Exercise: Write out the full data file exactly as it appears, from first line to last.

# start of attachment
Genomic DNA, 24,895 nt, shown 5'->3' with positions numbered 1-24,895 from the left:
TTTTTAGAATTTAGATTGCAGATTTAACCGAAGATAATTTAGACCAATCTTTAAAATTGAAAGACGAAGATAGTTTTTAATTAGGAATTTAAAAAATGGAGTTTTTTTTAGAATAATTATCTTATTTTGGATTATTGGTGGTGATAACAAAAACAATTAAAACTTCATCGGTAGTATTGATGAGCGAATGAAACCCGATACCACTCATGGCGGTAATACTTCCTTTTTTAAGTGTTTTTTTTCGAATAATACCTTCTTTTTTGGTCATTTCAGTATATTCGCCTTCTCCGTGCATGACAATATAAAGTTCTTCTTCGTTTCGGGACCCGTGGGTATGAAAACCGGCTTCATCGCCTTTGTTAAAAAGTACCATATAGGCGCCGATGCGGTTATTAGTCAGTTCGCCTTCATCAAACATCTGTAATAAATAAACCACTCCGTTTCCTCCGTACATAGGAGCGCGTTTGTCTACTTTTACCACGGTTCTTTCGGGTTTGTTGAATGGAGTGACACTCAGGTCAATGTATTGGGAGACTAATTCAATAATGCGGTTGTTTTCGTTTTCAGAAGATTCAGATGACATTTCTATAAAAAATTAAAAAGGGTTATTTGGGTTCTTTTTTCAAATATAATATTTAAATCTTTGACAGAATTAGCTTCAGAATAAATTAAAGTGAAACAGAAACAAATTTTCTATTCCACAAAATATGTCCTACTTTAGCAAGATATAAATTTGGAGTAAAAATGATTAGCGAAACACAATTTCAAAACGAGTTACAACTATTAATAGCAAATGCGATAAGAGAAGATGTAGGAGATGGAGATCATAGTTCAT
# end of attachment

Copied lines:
Genomic DNA, 24,895 nt, shown 5'->3' with positions numbered 1-24,895 from the left:
TTTTTAGAATTTAGATTGCAGATTTAACCGAAGATAATTTAGACCAATCTTTAAAATTGAAAGACGAAGATAGTTTTTAATTAGGAATTTAAAAAATGGAGTTTTTTTTAGAATAATTATCTTATTTTGGATTATTGGTGGTGATAACAAAAACAATTAAAACTTCATCGGTAGTATTGATGAGCGAATGAAACCCGATACCACTCATGGCGGTAATACTTCCTTTTTTAAGTGTTTTTTTTCGAATAATACCTTCTTTTTTGGTCATTTCAGTATATTCGCCTTCTCCGTGCATGACAATATAAAGTTCTTCTTCGTTTCGGGACCCGTGGGTATGAAAACCGGCTTCATCGCCTTTGTTAAAAAGTACCATATAGGCGCCGATGCGGTTATTAGTCAGTTCGCCTTCATCAAACATCTGTAATAAATAAACCACTCCGTTTCCTCCGTACATAGGAGCGCGTTTGTCTACTTTTACCACGGTTCTTTCGGGTTTGTTGAATGGAGTGACACTCAGGTCAATGTATTGGGAGACTAATTCAATAATGCGGTTGTTTTCGTTTTCAGAAGATTCAGATGACATTTCTATAAAAAATTAAAAAGGGTTATTTGGGTTCTTTTTTCAAATATAATATTTAAATCTTTGACAGAATTAGCTTCAGAATAAATTAAAGTGAAACAGAAACAAATTTTCTATTCCACAAAATATGTCCTACTTTAGCAAGATATAAATTTGGAGTAAAAATGATTAGCGAAACACAATTTCAAAACGAGTTACAACTATTAATAGCAAATGCGATAAGAGAAGATGTAGGAGATGGAGATCATAGTTCAT